Business Interest Expense - Explained
What is a Business Interest Expense?
If you still have questions or prefer to get help directly from an agent, please submit a request.
We’ll get back to you as soon as possible.
- Marketing, Advertising, Sales & PR
- Accounting, Taxation, and Reporting
- Professionalism & Career Development
Law, Transactions, & Risk Management
Government, Legal System, Administrative Law, & Constitutional Law Legal Disputes - Civil & Criminal Law Agency Law HR, Employment, Labor, & Discrimination Business Entities, Corporate Governance & Ownership Business Transactions, Antitrust, & Securities Law Real Estate, Personal, & Intellectual Property Commercial Law: Contract, Payments, Security Interests, & Bankruptcy Consumer Protection Insurance & Risk Management Immigration Law Environmental Protection Law Inheritance, Estates, and Trusts
- Business Management & Operations
- Economics, Finance, & Analytics
Table of ContentsWhat is a Business Interest Expense?How to Account for Business Interest Expenses?Business Interest Expense vs. DeductionsBusiness Interest Expense exemption for Small BusinessAcademic Research on Business Interest Expense
What is a Business Interest Expense?
Business interest expense refers to the interest cost imposed on business loans for maintaining operations. The business interest expenses may be deducted as an ordinary business expense for particular businesses. To be able to deduct a loan interest, you must have used the loan to pay for the business expense or purchase business assets. However, where you use the loan for purposes not related to business, then the amount of interest subject to deduction must be proportionally reduced.
Back to: ACCOUNTING, TAX, & REPORTING
How to Account for Business Interest Expenses?
It is important to ensure that you deduct business expenses on proper tax forms. The forms should correlate with the business for which the expenditure was made. Taxpayers who incur corporate business expenses cannot deduct these on their personal returns. Instead, the businesses should reimburse the taxpayers and then deduct the reimbursement on their corporate return.
Business Interest Expense vs. Deductions
In 2017, there was a passage of Tax Cuts and Jobs Act in the United States that provided several provisions that reduce the businesses tax burden. The most important changes included the following:
- 35 to 21 percent corporate tax cut
- New deduction of 20% for qualified business income.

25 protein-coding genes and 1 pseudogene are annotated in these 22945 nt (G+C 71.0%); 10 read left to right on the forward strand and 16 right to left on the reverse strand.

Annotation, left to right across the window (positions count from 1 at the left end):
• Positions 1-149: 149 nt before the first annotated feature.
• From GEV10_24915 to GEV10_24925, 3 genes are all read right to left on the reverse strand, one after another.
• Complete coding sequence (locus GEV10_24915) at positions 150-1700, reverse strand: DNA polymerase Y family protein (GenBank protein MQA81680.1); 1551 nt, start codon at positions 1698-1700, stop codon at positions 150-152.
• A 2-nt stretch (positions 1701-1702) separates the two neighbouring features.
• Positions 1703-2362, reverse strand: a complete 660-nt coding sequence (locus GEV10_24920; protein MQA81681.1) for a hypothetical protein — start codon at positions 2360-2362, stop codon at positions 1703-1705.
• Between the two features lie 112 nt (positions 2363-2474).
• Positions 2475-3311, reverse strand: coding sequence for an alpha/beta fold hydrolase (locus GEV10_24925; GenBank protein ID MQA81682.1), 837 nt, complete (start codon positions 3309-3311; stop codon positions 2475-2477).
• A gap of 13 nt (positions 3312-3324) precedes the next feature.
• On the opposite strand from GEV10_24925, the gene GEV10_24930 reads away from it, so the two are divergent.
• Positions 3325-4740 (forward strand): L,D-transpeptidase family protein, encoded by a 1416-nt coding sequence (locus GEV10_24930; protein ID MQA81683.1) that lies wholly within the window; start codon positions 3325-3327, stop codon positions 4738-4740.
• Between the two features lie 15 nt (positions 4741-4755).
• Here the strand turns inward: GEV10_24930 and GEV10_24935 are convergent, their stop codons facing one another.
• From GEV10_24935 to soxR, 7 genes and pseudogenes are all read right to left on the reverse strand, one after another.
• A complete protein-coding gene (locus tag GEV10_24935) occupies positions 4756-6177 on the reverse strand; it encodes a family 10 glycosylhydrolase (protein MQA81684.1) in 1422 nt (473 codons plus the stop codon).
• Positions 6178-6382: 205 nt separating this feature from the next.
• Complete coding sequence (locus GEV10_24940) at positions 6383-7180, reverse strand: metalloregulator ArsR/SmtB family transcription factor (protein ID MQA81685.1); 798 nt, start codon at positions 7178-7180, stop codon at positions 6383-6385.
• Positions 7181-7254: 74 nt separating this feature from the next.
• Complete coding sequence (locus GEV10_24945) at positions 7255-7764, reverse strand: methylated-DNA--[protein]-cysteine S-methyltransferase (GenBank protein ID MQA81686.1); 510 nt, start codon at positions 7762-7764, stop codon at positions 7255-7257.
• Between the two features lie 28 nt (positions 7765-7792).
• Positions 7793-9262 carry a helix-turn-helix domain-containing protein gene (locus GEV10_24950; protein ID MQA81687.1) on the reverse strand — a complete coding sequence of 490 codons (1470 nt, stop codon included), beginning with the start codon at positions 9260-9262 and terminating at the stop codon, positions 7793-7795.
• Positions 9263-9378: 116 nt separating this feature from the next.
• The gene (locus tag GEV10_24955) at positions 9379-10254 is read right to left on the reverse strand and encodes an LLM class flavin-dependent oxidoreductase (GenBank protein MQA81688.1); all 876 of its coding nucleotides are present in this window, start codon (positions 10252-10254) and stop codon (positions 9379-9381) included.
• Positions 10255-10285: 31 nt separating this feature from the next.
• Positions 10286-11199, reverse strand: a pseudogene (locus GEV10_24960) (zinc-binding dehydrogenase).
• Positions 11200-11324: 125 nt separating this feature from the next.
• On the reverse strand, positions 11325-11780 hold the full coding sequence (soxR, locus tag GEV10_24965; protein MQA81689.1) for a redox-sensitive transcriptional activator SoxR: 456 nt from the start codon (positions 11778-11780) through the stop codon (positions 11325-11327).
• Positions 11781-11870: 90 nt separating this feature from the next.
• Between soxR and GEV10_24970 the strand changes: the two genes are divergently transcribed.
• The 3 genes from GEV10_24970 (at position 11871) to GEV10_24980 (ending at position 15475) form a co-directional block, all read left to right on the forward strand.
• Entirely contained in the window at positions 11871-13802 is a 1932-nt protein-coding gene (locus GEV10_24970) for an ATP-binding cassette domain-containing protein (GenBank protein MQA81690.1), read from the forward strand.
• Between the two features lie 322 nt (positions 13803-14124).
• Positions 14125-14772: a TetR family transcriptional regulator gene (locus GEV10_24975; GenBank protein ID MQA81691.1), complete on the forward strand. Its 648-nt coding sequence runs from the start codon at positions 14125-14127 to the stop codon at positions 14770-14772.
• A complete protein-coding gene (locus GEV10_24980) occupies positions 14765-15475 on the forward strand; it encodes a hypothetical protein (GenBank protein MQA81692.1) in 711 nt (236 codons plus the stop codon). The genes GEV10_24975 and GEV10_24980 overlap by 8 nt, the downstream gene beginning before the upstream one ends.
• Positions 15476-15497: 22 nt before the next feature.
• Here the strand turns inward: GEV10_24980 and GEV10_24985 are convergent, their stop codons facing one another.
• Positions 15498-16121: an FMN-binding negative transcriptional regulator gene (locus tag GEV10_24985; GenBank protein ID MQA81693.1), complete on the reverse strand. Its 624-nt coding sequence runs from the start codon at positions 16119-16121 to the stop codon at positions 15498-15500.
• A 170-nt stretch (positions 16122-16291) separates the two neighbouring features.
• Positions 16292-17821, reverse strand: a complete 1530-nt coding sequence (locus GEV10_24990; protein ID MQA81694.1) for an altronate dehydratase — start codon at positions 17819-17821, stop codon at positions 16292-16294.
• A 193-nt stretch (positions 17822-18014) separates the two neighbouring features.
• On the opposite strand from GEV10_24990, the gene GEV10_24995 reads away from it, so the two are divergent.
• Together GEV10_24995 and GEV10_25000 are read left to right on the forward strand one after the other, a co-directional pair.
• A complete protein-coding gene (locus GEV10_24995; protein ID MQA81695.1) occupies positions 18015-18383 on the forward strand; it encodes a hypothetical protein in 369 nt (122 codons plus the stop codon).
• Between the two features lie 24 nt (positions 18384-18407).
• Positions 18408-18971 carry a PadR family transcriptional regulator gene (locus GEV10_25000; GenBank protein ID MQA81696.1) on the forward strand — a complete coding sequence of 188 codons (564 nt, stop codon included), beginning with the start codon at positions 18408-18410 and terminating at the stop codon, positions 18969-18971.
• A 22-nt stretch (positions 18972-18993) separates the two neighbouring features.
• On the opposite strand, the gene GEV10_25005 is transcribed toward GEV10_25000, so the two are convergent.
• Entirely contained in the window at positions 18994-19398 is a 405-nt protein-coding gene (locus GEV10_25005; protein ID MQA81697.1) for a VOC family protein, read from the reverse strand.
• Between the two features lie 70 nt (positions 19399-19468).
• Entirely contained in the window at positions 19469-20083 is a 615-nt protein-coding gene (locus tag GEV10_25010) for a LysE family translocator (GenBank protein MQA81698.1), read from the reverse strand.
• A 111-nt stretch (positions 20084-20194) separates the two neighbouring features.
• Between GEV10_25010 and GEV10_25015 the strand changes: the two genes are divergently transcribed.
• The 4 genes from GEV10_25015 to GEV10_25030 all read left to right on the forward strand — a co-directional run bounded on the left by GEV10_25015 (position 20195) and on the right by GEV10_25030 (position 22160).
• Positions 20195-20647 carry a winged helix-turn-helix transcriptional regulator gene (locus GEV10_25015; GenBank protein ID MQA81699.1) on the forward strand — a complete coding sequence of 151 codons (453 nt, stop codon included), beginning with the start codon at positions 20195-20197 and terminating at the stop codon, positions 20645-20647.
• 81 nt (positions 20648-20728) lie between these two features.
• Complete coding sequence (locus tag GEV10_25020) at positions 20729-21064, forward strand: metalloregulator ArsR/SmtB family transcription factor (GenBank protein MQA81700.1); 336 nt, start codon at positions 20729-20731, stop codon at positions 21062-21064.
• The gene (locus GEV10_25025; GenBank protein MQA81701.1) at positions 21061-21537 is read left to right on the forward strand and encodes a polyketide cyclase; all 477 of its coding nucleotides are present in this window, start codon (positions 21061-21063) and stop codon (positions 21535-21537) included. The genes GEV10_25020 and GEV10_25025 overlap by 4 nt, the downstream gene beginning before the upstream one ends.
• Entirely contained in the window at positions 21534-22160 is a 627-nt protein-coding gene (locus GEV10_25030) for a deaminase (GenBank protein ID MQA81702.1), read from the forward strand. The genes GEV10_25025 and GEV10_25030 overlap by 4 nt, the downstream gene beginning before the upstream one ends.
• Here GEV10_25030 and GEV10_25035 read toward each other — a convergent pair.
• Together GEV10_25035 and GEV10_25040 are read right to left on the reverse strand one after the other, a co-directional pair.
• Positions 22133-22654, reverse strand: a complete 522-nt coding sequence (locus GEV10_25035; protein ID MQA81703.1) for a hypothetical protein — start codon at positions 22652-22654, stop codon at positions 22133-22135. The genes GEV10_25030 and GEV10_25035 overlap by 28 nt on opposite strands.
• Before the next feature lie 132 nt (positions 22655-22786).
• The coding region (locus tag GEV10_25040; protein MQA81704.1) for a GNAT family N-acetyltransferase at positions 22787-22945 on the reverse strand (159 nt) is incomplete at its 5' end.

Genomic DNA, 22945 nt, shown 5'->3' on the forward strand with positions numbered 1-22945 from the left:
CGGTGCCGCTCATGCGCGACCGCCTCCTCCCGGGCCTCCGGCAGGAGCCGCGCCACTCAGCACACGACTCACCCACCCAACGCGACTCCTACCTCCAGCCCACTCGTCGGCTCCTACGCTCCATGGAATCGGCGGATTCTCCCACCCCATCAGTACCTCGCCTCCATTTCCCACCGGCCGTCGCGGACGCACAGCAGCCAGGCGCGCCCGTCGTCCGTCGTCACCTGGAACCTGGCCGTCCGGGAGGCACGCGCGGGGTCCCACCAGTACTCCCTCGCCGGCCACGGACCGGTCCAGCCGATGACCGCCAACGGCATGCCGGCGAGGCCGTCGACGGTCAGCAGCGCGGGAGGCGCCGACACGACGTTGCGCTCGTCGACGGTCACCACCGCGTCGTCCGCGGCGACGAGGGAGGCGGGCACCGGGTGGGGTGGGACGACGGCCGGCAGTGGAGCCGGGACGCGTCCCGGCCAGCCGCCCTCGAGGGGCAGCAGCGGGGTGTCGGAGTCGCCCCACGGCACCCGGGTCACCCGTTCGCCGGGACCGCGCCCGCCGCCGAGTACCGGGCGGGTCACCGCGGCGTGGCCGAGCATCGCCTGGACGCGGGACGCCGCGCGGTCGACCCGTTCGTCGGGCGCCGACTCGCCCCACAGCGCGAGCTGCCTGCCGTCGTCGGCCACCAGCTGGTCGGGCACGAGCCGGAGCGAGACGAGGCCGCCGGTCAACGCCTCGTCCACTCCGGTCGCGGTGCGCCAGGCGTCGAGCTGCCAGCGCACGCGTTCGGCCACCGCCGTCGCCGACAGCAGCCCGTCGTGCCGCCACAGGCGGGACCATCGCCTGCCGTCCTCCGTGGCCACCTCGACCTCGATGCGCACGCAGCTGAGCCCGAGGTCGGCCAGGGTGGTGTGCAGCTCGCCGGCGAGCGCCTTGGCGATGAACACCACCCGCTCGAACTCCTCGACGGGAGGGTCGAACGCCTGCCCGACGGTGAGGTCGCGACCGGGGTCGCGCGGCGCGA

To be able to offset those reductions, there was a limitation placed by Congress on the amount of interest deductible for various types of businesses. Also, following these deductions, taxpayers in 2018 were in a position to deduct business interest with a number of rare exceptions. Following Job Acts and Tax Cuts changes, there are now net business interest deductions that are limited to 30% of adjusted taxable income of the taxpayers. The deduction limit on taxable income does not put into consideration the following:
- Business interest expenses and income
- Net operating losses
- Non-business income
- Depletion or amortization
Note that this limitation is not applicable to interest generated from investments. The deduction for things like amortization, depreciation, or depletion is applicable only up to 2021. It means that in 2022, businesses with intensive capital should expect higher tax bills.
Business Interest Expense exemption for Small Business
As aforementioned, the deduction limitation is no application to things like small businesses, real estate investment companies, farms, and particular utilities. A small business, in this case, falls under a category of companies with an average annual gross of $25 million or below over a three year period. The purpose of the three-year look-back is to make sure that companies are not broken to come below the stated $25 million thresholds.
Academic Research on Business Interest Expense
- First Look at the Tax Cuts and Jobs Act of 2017: Seven Questions about theBusiness Interest ExpenseDeduction, Simms, K., Smith, J., & Moreschi, R. (2018). First Look at the Tax Cuts and Jobs Act of 2017: Seven Questions about the Business Interest Expense Deduction.The CPA Journal,88(7), 22-24.